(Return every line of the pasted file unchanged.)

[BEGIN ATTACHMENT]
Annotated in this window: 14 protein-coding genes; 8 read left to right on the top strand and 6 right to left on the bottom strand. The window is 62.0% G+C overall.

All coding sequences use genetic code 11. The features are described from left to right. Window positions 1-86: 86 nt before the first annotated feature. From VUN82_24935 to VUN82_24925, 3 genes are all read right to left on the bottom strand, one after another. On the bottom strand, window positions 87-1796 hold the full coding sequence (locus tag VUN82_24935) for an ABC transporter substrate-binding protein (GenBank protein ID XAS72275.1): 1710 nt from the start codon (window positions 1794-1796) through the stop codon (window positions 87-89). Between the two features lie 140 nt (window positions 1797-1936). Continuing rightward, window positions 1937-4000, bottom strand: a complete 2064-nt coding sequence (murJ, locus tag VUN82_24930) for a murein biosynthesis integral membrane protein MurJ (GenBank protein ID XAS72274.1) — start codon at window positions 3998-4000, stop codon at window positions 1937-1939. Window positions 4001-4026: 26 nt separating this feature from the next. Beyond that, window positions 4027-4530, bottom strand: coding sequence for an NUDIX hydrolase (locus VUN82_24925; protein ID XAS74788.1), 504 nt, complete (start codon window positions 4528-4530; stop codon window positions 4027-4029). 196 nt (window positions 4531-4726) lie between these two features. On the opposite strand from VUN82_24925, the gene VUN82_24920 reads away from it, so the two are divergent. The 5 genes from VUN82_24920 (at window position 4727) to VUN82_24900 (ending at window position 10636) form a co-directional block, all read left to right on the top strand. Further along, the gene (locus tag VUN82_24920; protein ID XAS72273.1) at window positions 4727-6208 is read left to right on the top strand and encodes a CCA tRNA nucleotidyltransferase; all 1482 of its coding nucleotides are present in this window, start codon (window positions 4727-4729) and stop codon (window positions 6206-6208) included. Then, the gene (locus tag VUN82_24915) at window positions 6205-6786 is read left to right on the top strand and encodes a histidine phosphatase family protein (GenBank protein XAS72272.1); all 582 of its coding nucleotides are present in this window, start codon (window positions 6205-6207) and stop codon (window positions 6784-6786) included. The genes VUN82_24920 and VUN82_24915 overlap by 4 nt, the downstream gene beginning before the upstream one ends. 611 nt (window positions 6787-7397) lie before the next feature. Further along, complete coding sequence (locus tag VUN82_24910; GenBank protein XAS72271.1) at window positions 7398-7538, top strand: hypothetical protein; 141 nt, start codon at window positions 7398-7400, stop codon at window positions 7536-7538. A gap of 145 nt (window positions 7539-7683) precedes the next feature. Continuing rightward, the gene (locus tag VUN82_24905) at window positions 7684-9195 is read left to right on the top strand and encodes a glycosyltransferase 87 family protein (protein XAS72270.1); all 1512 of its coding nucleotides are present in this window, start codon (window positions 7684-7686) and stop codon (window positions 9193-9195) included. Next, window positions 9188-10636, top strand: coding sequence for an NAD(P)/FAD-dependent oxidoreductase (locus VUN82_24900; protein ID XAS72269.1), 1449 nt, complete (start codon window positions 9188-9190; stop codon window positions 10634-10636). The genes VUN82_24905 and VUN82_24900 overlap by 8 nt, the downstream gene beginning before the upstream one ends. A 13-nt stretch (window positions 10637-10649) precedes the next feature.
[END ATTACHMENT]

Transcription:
Annotated in this window: 14 protein-coding genes; 8 read left to right on the top strand and 6 right to left on the bottom strand. The window is 62.0% G+C overall.

All coding sequences use genetic code 11. The features are described from left to right. Window positions 1-86: 86 nt before the first annotated feature. From VUN82_24935 to VUN82_24925, 3 genes are all read right to left on the bottom strand, one after another. On the bottom strand, window positions 87-1796 hold the full coding sequence (locus tag VUN82_24935) for an ABC transporter substrate-binding protein (GenBank protein ID XAS72275.1): 1710 nt from the start codon (window positions 1794-1796) through the stop codon (window positions 87-89). Between the two features lie 140 nt (window positions 1797-1936). Continuing rightward, window positions 1937-4000, bottom strand: a complete 2064-nt coding sequence (murJ, locus tag VUN82_24930) for a murein biosynthesis integral membrane protein MurJ (GenBank protein ID XAS72274.1) — start codon at window positions 3998-4000, stop codon at window positions 1937-1939. Window positions 4001-4026: 26 nt separating this feature from the next. Beyond that, window positions 4027-4530, bottom strand: coding sequence for an NUDIX hydrolase (locus VUN82_24925; protein ID XAS74788.1), 504 nt, complete (start codon window positions 4528-4530; stop codon window positions 4027-4029). 196 nt (window positions 4531-4726) lie between these two features. On the opposite strand from VUN82_24925, the gene VUN82_24920 reads away from it, so the two are divergent. The 5 genes from VUN82_24920 (at window position 4727) to VUN82_24900 (ending at window position 10636) form a co-directional block, all read left to right on the top strand. Further along, the gene (locus tag VUN82_24920; protein ID XAS72273.1) at window positions 4727-6208 is read left to right on the top strand and encodes a CCA tRNA nucleotidyltransferase; all 1482 of its coding nucleotides are present in this window, start codon (window positions 4727-4729) and stop codon (window positions 6206-6208) included. Then, the gene (locus tag VUN82_24915) at window positions 6205-6786 is read left to right on the top strand and encodes a histidine phosphatase family protein (GenBank protein XAS72272.1); all 582 of its coding nucleotides are present in this window, start codon (window positions 6205-6207) and stop codon (window positions 6784-6786) included. The genes VUN82_24920 and VUN82_24915 overlap by 4 nt, the downstream gene beginning before the upstream one ends. 611 nt (window positions 6787-7397) lie before the next feature. Further along, complete coding sequence (locus tag VUN82_24910; GenBank protein XAS72271.1) at window positions 7398-7538, top strand: hypothetical protein; 141 nt, start codon at window positions 7398-7400, stop codon at window positions 7536-7538. A gap of 145 nt (window positions 7539-7683) precedes the next feature. Continuing rightward, the gene (locus tag VUN82_24905) at window positions 7684-9195 is read left to right on the top strand and encodes a glycosyltransferase 87 family protein (protein XAS72270.1); all 1512 of its coding nucleotides are present in this window, start codon (window positions 7684-7686) and stop codon (window positions 9193-9195) included. Next, window positions 9188-10636, top strand: coding sequence for an NAD(P)/FAD-dependent oxidoreductase (locus VUN82_24900; protein ID XAS72269.1), 1449 nt, complete (start codon window positions 9188-9190; stop codon window positions 10634-10636). The genes VUN82_24905 and VUN82_24900 overlap by 8 nt, the downstream gene beginning before the upstream one ends. A 13-nt stretch (window positions 10637-10649) precedes the next feature.